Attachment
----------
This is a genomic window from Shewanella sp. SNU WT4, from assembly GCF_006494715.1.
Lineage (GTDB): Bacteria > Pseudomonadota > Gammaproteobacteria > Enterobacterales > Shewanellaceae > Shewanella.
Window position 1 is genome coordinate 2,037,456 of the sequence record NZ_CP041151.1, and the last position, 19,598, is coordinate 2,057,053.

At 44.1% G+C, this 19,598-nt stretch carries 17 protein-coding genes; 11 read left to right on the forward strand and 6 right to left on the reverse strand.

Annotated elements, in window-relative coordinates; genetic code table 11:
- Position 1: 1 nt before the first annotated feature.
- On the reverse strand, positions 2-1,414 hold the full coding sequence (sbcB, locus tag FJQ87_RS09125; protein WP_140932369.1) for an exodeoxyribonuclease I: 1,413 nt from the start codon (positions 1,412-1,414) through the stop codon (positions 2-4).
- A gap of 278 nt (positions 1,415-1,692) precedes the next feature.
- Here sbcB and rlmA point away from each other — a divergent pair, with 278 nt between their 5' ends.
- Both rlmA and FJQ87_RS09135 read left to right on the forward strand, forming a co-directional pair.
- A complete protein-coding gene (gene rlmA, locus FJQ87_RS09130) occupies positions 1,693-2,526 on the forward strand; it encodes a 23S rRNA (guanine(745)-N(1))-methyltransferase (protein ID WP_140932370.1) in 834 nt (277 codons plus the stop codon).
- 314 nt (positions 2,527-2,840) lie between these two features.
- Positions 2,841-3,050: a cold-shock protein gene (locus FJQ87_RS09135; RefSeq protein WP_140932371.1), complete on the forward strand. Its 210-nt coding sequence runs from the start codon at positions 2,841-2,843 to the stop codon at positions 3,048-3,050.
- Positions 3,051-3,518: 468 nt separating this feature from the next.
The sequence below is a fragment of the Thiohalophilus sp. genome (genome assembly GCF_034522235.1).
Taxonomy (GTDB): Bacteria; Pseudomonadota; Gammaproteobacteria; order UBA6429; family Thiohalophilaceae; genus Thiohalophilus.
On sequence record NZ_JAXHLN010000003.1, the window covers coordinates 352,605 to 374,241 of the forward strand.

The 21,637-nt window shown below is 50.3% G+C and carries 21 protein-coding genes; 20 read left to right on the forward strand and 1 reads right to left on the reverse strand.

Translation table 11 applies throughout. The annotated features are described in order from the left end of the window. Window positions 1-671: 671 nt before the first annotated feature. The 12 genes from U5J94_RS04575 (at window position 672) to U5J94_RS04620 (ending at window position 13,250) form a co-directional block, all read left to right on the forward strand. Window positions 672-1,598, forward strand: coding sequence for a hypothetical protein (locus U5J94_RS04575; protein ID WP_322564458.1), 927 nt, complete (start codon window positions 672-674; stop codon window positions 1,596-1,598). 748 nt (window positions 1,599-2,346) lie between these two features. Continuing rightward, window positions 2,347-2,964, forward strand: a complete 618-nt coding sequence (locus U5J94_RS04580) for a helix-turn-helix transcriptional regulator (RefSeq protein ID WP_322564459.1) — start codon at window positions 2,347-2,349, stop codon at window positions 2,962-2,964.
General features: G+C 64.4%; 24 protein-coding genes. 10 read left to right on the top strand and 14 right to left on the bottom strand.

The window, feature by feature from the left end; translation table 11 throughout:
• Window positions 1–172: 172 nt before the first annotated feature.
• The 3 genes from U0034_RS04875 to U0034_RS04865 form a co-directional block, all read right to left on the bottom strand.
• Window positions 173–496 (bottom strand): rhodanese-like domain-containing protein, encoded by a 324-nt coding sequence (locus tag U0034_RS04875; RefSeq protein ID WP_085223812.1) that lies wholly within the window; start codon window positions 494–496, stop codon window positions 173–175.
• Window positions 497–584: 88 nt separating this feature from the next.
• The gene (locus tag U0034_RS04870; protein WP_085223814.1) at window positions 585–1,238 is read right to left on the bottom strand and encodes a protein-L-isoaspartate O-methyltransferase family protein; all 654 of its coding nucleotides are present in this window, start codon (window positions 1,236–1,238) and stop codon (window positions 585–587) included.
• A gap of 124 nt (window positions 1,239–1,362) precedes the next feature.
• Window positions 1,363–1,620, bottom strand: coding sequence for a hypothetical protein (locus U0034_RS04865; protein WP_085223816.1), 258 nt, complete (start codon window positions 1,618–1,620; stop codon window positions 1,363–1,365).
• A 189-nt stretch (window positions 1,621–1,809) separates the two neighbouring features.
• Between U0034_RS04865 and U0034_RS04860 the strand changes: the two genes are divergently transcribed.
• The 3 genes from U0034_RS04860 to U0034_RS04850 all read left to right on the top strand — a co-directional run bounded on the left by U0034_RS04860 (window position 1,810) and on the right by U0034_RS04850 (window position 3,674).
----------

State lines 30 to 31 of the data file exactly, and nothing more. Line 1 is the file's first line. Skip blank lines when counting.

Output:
• Between U0034_RS04865 and U0034_RS04860 the strand changes: the two genes are divergently transcribed.
• The 3 genes from U0034_RS04860 to U0034_RS04850 all read left to right on the top strand — a co-directional run bounded on the left by U0034_RS04860 (window position 1,810) and on the right by U0034_RS04850 (window position 3,674).